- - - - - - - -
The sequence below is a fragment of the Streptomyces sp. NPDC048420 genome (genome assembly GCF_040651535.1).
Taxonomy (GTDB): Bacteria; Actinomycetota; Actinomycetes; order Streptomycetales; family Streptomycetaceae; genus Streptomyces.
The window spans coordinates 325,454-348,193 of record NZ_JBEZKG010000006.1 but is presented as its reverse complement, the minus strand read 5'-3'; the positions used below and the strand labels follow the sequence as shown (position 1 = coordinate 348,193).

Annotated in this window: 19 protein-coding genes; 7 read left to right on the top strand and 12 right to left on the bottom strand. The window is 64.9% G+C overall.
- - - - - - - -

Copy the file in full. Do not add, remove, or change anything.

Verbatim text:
The sequence below is a fragment of the Streptomyces sp. NPDC048420 genome (genome assembly GCF_040651535.1).
Taxonomy (GTDB): Bacteria; Actinomycetota; Actinomycetes; order Streptomycetales; family Streptomycetaceae; genus Streptomyces.
The window spans coordinates 325,454-348,193 of record NZ_JBEZKG010000006.1 but is presented as its reverse complement, the minus strand read 5'-3'; the positions used below and the strand labels follow the sequence as shown (position 1 = coordinate 348,193).

Annotated in this window: 19 protein-coding genes; 7 read left to right on the top strand and 12 right to left on the bottom strand. The window is 64.9% G+C overall.